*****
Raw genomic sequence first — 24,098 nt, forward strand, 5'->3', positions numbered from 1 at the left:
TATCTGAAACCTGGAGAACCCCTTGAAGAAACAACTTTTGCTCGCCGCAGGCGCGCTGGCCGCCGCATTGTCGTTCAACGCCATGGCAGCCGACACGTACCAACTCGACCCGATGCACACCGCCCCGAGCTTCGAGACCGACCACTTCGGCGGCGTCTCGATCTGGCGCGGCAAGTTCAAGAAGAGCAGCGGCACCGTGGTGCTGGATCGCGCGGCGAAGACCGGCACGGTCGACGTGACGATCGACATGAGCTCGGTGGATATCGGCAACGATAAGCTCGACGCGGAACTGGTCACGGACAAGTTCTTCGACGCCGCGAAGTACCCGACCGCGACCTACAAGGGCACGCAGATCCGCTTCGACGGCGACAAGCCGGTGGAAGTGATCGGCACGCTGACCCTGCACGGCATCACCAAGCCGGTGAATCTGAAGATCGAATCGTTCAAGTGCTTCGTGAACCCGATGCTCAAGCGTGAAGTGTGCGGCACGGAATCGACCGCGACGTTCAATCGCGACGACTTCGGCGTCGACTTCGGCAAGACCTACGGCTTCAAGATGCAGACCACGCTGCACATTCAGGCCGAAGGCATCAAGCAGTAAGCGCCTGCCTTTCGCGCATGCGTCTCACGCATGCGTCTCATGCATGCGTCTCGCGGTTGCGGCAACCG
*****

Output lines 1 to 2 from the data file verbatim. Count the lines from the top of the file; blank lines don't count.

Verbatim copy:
Raw genomic sequence first — 24,098 nt, forward strand, 5'->3', positions numbered from 1 at the left:
TATCTGAAACCTGGAGAACCCCTTGAAGAAACAACTTTTGCTCGCCGCAGGCGCGCTGGCCGCCGCATTGTCGTTCAACGCCATGGCAGCCGACACGTACCAACTCGACCCGATGCACACCGCCCCGAGCTTCGAGACCGACCACTTCGGCGGCGTCTCGATCTGGCGCGGCAAGTTCAAGAAGAGCAGCGGCACCGTGGTGCTGGATCGCGCGGCGAAGACCGGCACGGTCGACGTGACGATCGACATGAGCTCGGTGGATATCGGCAACGATAAGCTCGACGCGGAACTGGTCACGGACAAGTTCTTCGACGCCGCGAAGTACCCGACCGCGACCTACAAGGGCACGCAGATCCGCTTCGACGGCGACAAGCCGGTGGAAGTGATCGGCACGCTGACCCTGCACGGCATCACCAAGCCGGTGAATCTGAAGATCGAATCGTTCAAGTGCTTCGTGAACCCGATGCTCAAGCGTGAAGTGTGCGGCACGGAATCGACCGCGACGTTCAATCGCGACGACTTCGGCGTCGACTTCGGCAAGACCTACGGCTTCAAGATGCAGACCACGCTGCACATTCAGGCCGAAGGCATCAAGCAGTAAGCGCCTGCCTTTCGCGCATGCGTCTCACGCATGCGTCTCATGCATGCGTCTCGCGGTTGCGGCAACCG